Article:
“We do not have a single Hispanic/Latino as college dean, faculty dean, area dean, and much less serving as vice-president or provost or associate provost. Needless to say, we have never had a Hispanic/Latino president. Hispanics/Latinos have been systematically excluded from such policy-making positions as those in power have failed to mentor and help advance Hispanics/Latinos to such positions.”
But a Bowling Green native may be part of the generation that changes the status quo. David García, currently Director of Undergraduate Admissions at Ohio University in Athens, could be on a fast track to the office of a university president. The Bowling Green State University graduate might one day even become a successor to Dr. Sidney Ribeau at his alma mater, opening the door for even more Latinos.
There are a handful of Latinos who are college presidents, but they are greatly underrepresented. Most people would be hard pressed to name even one or two or their affiliation.
Now García, who has opened the academic doors to numerous Latinos over the last 15 years, may finally be ready to take the big step for himself. Consider this exchange during a recent interview:
García: “One of my goals is to pursue my Ph. D., which I will be doing starting this fall. I would like to be able to work in higher administration, possibly even on a vice president level.”
La Prensa: “Why would you stop at vice president? Have you considered becoming a university president, maybe even of BGSU?”
García: “That’s possible. It would be nice, wouldn’t it?”
Were I a betting man, I’d lay you odds that García could do it. Certainly throughout his entire career he has shown great concern for students and education. He set out to help BGSU make a change 15 years ago and he has found success wherever he has gone.
García works on the main campus of Ohio University where he oversees a staff of 27. His responsibilities include the incoming freshman class, transfers and the international undergraduate class.
Right now, he’s busy bringing in a new class to start Sept. 4, 2007, the day after Labor Day. (Ohio University operates on Semesters.)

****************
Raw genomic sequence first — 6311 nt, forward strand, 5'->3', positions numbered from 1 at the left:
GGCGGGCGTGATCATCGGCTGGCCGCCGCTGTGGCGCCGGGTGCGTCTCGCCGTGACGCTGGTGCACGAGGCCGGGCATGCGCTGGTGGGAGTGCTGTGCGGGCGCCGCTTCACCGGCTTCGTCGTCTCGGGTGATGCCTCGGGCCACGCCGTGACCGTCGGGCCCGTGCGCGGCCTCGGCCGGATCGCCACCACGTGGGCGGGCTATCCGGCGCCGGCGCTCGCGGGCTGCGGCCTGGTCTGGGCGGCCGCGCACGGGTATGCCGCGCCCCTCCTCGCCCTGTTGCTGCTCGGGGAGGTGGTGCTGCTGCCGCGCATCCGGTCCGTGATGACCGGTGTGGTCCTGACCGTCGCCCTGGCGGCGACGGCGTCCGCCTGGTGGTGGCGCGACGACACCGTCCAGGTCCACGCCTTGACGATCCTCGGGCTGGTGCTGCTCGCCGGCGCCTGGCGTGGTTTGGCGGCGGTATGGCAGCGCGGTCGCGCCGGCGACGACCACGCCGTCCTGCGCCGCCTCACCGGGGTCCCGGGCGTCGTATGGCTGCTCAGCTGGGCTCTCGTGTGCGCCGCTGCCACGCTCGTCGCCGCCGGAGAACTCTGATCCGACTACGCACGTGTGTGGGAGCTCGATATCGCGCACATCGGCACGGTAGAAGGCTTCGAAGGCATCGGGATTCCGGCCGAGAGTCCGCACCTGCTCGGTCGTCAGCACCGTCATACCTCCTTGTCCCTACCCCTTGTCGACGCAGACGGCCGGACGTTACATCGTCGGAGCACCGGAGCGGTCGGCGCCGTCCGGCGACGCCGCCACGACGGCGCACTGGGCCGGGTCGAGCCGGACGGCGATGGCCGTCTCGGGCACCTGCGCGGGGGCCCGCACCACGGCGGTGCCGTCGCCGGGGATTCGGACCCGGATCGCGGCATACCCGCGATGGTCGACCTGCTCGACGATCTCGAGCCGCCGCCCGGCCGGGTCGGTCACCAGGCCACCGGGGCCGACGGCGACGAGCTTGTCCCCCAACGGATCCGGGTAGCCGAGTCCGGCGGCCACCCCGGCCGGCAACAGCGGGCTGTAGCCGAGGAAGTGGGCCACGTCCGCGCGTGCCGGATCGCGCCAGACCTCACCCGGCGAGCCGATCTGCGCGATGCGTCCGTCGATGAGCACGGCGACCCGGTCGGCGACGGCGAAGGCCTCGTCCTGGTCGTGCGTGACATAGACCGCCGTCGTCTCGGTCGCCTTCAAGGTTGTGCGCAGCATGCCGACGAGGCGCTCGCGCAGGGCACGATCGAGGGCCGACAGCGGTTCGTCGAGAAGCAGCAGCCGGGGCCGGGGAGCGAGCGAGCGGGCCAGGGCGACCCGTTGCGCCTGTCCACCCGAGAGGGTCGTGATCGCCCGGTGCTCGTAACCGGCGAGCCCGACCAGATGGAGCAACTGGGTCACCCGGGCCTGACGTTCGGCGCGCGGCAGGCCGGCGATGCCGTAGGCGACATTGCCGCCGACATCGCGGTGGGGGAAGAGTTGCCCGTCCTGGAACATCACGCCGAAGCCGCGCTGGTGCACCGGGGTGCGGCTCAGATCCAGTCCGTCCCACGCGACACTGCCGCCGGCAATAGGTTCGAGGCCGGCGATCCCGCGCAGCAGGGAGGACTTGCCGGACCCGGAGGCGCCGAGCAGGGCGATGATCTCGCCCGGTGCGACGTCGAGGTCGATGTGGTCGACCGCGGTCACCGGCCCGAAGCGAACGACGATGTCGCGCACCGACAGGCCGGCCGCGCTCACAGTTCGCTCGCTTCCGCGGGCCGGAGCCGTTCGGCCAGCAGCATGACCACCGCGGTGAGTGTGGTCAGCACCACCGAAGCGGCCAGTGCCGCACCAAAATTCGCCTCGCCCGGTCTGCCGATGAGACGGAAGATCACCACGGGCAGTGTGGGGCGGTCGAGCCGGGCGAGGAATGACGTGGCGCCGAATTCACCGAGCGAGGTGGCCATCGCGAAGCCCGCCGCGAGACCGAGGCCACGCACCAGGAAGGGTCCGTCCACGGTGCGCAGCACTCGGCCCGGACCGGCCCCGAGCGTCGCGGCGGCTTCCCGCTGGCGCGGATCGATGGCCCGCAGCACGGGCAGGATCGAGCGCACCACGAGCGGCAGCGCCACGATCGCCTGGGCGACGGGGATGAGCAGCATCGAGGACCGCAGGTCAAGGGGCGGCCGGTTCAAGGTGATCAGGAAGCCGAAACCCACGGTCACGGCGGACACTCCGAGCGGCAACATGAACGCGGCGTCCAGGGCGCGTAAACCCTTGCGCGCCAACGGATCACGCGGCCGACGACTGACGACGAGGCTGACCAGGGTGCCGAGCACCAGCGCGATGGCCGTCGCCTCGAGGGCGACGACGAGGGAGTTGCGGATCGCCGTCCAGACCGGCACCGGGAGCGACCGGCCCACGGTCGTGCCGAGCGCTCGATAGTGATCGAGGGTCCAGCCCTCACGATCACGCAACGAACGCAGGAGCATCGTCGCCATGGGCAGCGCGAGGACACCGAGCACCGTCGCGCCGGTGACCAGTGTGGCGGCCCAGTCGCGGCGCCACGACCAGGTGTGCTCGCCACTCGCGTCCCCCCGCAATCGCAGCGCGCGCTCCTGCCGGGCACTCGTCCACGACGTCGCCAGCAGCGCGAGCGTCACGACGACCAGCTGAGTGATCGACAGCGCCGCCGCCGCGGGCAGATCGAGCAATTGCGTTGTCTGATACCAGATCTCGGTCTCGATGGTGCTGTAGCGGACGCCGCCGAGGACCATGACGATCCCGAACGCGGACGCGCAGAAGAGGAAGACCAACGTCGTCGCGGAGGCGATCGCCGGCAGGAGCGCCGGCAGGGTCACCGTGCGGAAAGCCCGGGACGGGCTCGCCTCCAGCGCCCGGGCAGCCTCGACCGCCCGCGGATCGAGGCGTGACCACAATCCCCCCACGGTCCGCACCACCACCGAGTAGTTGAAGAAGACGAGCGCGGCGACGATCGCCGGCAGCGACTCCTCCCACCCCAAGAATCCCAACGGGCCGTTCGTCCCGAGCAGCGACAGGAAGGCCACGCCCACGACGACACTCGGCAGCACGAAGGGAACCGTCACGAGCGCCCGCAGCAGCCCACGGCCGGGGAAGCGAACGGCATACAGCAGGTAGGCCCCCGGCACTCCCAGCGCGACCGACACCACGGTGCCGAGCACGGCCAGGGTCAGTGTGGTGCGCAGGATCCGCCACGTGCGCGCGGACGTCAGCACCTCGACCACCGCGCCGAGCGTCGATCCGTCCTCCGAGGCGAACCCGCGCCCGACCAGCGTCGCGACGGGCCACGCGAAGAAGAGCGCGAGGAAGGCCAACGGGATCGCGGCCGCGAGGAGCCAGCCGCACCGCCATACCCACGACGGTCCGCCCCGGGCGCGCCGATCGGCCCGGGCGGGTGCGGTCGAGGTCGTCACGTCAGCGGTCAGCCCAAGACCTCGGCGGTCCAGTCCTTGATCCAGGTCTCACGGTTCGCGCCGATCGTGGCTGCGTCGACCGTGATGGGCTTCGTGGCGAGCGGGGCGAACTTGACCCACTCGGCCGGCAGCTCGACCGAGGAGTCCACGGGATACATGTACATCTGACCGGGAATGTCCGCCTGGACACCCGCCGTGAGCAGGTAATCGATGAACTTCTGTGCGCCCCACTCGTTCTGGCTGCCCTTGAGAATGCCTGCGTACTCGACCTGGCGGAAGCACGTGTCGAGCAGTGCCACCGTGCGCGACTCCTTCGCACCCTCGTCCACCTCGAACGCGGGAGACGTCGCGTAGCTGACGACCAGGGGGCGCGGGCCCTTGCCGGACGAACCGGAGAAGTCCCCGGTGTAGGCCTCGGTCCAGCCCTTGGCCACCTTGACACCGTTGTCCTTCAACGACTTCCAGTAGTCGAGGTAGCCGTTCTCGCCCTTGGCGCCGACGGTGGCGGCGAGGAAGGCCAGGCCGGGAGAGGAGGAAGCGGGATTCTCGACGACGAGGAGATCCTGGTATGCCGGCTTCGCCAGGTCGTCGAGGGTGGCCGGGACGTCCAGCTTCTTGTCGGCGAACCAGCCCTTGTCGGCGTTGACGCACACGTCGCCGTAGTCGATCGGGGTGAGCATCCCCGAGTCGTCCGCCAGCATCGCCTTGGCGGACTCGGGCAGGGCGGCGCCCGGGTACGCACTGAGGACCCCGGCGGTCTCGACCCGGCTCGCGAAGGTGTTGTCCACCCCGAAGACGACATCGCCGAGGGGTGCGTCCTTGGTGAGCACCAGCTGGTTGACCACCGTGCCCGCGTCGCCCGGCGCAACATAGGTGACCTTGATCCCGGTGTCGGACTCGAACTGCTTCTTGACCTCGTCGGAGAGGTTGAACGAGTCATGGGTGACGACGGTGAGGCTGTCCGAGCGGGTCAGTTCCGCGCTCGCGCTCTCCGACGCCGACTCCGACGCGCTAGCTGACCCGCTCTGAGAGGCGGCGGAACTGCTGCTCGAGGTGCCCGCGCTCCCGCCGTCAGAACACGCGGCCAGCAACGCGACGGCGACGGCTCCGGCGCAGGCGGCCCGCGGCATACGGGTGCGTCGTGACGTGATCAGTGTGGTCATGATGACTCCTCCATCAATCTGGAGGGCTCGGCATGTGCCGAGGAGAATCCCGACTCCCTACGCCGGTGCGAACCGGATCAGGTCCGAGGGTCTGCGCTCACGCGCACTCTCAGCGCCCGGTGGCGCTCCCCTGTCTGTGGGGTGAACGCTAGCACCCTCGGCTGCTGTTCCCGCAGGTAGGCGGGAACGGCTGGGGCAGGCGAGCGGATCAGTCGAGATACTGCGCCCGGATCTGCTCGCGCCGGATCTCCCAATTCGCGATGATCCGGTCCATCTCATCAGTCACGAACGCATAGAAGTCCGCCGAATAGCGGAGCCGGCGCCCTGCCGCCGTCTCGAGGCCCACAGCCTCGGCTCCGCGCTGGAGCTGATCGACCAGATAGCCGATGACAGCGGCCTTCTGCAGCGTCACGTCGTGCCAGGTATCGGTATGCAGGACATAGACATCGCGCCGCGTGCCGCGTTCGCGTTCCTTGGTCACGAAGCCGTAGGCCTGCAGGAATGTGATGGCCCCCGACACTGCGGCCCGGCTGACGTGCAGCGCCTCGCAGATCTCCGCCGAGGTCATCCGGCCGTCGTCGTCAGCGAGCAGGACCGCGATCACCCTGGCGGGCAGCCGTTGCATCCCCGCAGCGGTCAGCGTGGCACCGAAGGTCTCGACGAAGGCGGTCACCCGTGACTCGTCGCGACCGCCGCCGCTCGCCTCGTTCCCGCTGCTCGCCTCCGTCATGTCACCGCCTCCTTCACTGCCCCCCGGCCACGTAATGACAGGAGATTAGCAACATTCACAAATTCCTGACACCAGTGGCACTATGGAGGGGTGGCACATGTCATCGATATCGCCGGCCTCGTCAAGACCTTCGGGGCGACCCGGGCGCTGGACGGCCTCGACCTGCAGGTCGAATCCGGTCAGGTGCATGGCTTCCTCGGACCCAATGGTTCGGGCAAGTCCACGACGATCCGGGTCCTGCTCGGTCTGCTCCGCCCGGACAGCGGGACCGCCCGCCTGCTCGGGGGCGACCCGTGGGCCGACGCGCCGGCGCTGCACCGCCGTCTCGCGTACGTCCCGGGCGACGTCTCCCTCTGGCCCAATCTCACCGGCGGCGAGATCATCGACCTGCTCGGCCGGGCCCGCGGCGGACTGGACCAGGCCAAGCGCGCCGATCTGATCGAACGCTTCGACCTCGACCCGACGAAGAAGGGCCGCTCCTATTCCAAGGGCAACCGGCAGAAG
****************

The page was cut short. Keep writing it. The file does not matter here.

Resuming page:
During the two years García has been at Ohio University, he has seen an increase in the school’s multicultural class.
“In 2005 we had a 59 percent increase in African-American students and a 25 percent increase in our Hispanic/Latino students. That was the largest (multicultural) class in the school’s history.
“But trying to keep those numbers high is hard to do. There usually isn’t enough of a yearly dramatic increase to carry forward. Yet we’ve been able to maintain those numbers for the last two years,” says García.
There are no figures available for the incoming 2007-2008 class.
“We define diversity not only as Hispanic/Latino and African-American, but as including
Asian, American Indians, and international students,” adds García.
The stats in the school’s detailed profile offer confirmation. For 2006, out of a total student body of 20,146 – there were 810 African-American students, representing four percent of the total enrollment.
There also were 322 Latino students, comprising 1.6 percent of the population.
García acknowledges that “indirectly, the recruitment process is the reason for the higher rates.” But he admits there is still a lot to be done in terms of recruitment, especially for Latino students.
García joined Ohio University exactly two years ago in Aug. 2005. He was previously the Director of Admissions at Western Illinois University in Macomb/Moline, Illinois for two years. Prior to that, he worked in the office of undergraduate admissions at BGSU for 11 years, where he was active in increasing Latino recruitment.
“I was born and raised in BG. My parents were migrant workers, and as soon as they could afford it, they moved out of the fields. My mother was Elvira González, and she raised eight children. I was raised to be proud of my heritage, whether I called it Mexican-American or Chicano.
“I was the first of my family to go to college, and I waited one year after graduating from high school to attend college. During that time I worked at Whirlpool,” recalls García.
He earned .his B.A. from the University of Findlay and his M.A. at BGSU.
“My first teaching job out of college was at Rogers High School in Toledo from 1991-92. I left in 1992 to take the job of helping recruit more Hispanics at BGSU. That was both my passion and my desire.
“My mom always taught me to give back to others what you have. She taught me the value of working hard, and that education is the key for being successful in life,” says García.
He and his wife Yolanda are the parents of two sons, Javier, 8, and Elian, 4.